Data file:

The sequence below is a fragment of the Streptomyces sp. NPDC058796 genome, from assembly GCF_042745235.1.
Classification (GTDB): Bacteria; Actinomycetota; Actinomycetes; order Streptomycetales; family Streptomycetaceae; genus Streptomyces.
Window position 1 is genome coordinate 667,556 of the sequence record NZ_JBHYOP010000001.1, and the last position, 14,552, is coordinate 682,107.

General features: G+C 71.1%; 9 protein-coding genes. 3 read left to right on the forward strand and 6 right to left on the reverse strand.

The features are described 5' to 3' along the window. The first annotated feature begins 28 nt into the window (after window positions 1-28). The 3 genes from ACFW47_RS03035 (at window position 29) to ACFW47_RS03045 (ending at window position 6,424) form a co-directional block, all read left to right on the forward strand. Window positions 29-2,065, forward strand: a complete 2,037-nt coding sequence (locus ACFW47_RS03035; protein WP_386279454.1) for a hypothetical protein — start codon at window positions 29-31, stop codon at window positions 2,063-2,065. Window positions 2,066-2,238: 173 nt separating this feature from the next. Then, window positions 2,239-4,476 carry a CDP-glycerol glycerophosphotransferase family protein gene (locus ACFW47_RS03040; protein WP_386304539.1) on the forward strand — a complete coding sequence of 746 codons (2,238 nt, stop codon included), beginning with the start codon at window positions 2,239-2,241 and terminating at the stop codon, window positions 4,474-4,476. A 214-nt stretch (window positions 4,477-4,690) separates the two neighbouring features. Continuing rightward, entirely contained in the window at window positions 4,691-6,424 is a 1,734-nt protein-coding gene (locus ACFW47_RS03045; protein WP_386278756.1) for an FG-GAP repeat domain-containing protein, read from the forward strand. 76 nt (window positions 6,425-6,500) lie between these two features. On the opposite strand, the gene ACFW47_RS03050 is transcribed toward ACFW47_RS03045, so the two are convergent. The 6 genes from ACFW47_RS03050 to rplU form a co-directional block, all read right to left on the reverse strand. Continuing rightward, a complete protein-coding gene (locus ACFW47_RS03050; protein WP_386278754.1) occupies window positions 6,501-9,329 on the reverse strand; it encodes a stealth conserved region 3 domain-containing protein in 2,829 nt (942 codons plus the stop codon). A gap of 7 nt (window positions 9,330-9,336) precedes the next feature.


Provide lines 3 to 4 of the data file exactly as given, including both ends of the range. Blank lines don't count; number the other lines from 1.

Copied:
Window position 1 is genome coordinate 667,556 of the sequence record NZ_JBHYOP010000001.1, and the last position, 14,552, is coordinate 682,107.

General features: G+C 71.1%; 9 protein-coding genes. 3 read left to right on the forward strand and 6 right to left on the reverse strand.